With the Federal Reserve's latest move to hold interest rates steady, homebuyers might be getting some relief when it comes to mortgage rates. But new data from Realtor.com reveals that renters still have the upper hand when it comes to housing costs.
Depending on your situation, there are some circumstances under which renting is better than buying, including the costs of ownership and the length of time you plan to stay in a home, and these places really demonstrate the difference.
Why you should rent a home, rather than buying
Several notable data points jump out from Realtor.com's August 2023 Rental Report, whether you're looking for a new home or just concerned about the cost of living in America's 50 biggest metro areas.
First and foremost, it remains more affordable to rent than buy a home in 47 out of the top 50 metros. The August data continues a four-month trend of declining year-over-year median rents for 0-2 bedroom properties. Median rental prices decreased to $1,752 last month, down 0.6% from August 2022 levels.
Studio apartment rents dropped by $3 to a median of $1,463, down -0.2% year-over-year. One-bedroom apartments decreased to $1,634, down -0.5% (-$9) year-over-year, while 2-bedrooms fell to $1,948, down -0.7% (-$13) year-over-year.
The monthly savings from renting clocked in $483 higher than 2022 across all 47 rent-favoring metros.
Meanwhile, the cost of buying a first home in the top 50 metros was $1,111 (60.3%) higher than renting one. In the top 10 metros that favor renting over buying, the monthly payments for starter homes were $2,203 (99.8%) higher than rents.
Only three of the top 50 U.S. metros favored buying starter homes rather than renting: Memphis, TN, Pittsburgh, PA and Birmingham, AL. And even the cost benefits in those remaining three metros have decreased since August 2022.
Where renting pays off the most
In the 10 metros that favor renting over buying the most, starter home monthly payments are $2,203 (99.8%) higher than rents. In Realtor.com's recent data, the top 10 cities have generally been marked by higher than average share of tech workers and high earners.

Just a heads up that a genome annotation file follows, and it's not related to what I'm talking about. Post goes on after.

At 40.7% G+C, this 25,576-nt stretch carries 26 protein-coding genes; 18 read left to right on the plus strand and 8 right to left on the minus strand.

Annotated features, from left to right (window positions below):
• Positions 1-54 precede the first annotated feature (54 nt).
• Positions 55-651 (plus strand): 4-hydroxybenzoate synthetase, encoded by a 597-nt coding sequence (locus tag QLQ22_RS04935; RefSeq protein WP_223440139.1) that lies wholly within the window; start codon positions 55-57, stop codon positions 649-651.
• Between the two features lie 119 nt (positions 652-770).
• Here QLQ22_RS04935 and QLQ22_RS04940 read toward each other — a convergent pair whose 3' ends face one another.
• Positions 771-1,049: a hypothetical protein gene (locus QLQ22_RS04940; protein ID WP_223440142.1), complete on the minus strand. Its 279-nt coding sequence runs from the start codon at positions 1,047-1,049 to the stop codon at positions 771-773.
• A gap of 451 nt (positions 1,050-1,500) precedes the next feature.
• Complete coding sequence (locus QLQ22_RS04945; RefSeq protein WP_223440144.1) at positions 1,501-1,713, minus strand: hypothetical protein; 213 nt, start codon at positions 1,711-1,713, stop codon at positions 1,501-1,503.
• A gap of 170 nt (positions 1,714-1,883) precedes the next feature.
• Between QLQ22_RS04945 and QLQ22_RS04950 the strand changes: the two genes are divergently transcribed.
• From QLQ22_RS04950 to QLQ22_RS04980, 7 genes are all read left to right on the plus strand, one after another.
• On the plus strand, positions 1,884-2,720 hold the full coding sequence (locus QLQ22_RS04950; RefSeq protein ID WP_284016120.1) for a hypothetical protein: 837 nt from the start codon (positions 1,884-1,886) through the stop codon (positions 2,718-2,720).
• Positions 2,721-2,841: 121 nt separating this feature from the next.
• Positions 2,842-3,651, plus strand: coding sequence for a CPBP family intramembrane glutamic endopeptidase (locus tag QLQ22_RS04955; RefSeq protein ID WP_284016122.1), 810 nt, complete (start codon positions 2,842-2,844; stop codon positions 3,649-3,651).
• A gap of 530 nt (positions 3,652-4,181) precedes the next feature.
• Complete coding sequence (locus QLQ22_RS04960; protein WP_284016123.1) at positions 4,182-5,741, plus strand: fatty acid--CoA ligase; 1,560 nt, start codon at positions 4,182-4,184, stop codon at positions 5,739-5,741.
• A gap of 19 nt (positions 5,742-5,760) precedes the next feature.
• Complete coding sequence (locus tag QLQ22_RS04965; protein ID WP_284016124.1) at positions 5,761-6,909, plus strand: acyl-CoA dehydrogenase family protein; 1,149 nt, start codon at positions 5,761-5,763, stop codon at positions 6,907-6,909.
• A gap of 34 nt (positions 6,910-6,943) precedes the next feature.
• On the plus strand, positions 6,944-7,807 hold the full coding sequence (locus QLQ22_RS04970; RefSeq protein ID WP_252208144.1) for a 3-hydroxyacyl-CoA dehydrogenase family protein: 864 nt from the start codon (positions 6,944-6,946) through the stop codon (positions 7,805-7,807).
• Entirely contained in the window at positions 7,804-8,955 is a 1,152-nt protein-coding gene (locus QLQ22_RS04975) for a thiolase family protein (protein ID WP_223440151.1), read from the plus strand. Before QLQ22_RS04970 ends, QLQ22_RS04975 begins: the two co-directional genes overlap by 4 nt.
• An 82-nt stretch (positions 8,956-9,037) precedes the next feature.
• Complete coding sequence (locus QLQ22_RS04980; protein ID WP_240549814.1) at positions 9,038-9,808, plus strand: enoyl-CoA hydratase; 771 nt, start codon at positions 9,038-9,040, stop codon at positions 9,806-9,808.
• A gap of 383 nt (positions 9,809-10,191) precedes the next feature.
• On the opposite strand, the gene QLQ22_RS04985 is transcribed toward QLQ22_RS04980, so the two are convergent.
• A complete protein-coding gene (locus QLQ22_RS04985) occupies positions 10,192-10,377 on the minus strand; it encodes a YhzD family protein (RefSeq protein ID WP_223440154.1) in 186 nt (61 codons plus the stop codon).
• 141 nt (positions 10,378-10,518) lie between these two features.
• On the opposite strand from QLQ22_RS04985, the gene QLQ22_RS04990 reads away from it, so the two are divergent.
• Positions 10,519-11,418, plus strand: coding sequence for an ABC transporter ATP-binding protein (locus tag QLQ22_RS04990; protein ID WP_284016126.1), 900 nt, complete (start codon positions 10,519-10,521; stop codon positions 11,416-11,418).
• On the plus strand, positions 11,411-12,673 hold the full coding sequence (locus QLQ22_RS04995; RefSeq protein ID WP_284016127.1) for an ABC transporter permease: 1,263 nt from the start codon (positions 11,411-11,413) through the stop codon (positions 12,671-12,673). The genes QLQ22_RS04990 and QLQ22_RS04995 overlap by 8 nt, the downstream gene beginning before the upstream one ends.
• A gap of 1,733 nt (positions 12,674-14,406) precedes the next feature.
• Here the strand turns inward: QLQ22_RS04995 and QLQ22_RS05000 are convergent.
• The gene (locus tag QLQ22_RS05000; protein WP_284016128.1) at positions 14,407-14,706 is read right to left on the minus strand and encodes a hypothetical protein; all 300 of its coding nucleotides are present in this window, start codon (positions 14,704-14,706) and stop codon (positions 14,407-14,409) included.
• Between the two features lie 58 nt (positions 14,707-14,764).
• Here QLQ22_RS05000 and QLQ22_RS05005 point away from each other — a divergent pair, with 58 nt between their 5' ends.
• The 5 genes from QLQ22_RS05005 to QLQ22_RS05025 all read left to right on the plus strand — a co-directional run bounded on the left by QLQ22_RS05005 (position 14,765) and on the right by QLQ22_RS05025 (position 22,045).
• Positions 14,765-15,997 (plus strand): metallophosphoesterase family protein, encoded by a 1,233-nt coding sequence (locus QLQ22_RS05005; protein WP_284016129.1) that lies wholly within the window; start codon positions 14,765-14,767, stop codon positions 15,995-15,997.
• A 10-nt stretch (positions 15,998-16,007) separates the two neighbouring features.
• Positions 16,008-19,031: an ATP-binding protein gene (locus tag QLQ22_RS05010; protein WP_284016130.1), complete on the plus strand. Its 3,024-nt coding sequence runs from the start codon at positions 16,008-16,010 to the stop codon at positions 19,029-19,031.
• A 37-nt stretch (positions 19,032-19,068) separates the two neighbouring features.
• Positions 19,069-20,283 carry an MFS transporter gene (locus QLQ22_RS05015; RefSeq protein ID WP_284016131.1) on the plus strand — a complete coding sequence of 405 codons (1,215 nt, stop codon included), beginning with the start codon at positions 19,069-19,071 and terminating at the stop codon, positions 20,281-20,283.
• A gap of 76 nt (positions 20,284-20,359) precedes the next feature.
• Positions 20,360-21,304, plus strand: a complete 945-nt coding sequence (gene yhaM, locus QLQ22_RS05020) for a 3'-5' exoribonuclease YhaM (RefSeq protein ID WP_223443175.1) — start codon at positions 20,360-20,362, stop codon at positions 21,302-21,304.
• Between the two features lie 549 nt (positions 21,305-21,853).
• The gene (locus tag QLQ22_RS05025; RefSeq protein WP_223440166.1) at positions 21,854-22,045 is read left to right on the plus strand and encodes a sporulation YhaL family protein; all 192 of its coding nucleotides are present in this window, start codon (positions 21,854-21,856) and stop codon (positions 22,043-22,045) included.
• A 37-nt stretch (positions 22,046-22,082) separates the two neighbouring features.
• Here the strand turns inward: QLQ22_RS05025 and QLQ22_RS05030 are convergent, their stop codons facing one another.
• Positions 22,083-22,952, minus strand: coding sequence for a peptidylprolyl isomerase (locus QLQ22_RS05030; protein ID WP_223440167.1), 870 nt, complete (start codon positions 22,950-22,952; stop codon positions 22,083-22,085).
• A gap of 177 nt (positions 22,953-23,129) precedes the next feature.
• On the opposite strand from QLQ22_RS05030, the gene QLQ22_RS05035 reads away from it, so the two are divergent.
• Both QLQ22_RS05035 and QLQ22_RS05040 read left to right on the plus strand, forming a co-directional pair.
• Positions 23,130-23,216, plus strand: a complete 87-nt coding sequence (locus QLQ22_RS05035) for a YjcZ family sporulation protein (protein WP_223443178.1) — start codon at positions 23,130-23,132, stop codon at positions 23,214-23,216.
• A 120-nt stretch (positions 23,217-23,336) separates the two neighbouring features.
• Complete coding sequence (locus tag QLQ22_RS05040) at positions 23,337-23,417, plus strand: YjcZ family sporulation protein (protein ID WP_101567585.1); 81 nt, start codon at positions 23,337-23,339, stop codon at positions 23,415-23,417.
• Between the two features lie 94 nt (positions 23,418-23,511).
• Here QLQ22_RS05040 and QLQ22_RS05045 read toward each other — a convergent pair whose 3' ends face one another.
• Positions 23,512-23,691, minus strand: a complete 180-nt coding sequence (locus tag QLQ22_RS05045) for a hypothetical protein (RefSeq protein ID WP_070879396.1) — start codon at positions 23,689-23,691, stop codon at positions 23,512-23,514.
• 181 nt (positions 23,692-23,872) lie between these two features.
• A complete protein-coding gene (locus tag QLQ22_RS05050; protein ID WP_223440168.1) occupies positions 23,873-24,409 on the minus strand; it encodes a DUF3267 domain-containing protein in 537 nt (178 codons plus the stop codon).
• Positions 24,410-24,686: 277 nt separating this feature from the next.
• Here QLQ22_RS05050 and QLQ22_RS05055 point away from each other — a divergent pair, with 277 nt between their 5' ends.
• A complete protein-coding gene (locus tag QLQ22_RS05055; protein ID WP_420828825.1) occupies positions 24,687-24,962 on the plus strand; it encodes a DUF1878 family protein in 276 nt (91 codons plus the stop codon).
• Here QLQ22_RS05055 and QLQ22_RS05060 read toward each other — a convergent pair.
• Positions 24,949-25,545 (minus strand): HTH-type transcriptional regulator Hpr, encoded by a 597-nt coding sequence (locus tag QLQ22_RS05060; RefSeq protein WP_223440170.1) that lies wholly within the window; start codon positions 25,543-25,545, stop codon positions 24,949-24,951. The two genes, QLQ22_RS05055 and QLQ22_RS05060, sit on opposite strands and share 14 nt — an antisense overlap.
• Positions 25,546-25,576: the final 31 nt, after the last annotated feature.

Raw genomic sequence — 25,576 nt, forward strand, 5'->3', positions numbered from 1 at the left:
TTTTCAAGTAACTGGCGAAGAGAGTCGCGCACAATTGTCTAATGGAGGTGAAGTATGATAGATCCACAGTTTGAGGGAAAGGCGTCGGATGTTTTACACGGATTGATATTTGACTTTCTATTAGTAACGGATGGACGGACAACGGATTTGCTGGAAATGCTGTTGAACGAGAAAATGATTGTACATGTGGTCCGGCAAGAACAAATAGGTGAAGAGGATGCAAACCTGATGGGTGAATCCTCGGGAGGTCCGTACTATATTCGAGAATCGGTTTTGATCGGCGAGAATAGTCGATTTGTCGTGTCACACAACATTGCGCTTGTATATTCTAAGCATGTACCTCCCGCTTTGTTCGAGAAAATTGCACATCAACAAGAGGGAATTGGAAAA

|Metro||Median Rent||Monthly Buy Cost||% Difference (Buy-Rent)|
|Austin-Round Rock-Georgetown, TX||$1,670||$3,946||136.3%|
|San Francisco-Oakland-Berkeley, CA||$2,906||$5,859||101.6%|
|Los Angeles-Long Beach-Anaheim, CA||$2,892||$5,672||96.1%|
|San Jose-Sunnyvale-Santa Clara, CA||$3,367||$6,581||95.5%|
The bottom line
Far be it from us to dump on the American dream of home ownership. But, as we've written in the past, sometimes renting is better. Lofty mortgage rates are creating a double whammy of higher costs. Prospective buyers encounter higher monthly costs, while homeowners become wary of losing their current lower mortgage rate, thereby decreasing potential housing supply on the market.
Renters should can acknowledge and enjoy their current financial edge over home buyers. But with that being said, median rents are still flirting with all-time highs and you don't really build equity renting... so let's not get too carried away.
Ben Demers manages digital content and engagement at Kiplinger, informing readers through a range of personal finance articles, e-newsletters, social media, syndicated content, and videos. He is passionate about helping people lead their best lives through sound financial behavior, particularly saving money at home and avoiding scams and identity theft. Ben graduated with an M.P.S. from Georgetown University and a B.A. from Vassar College. He joined Kiplinger in May 2017.
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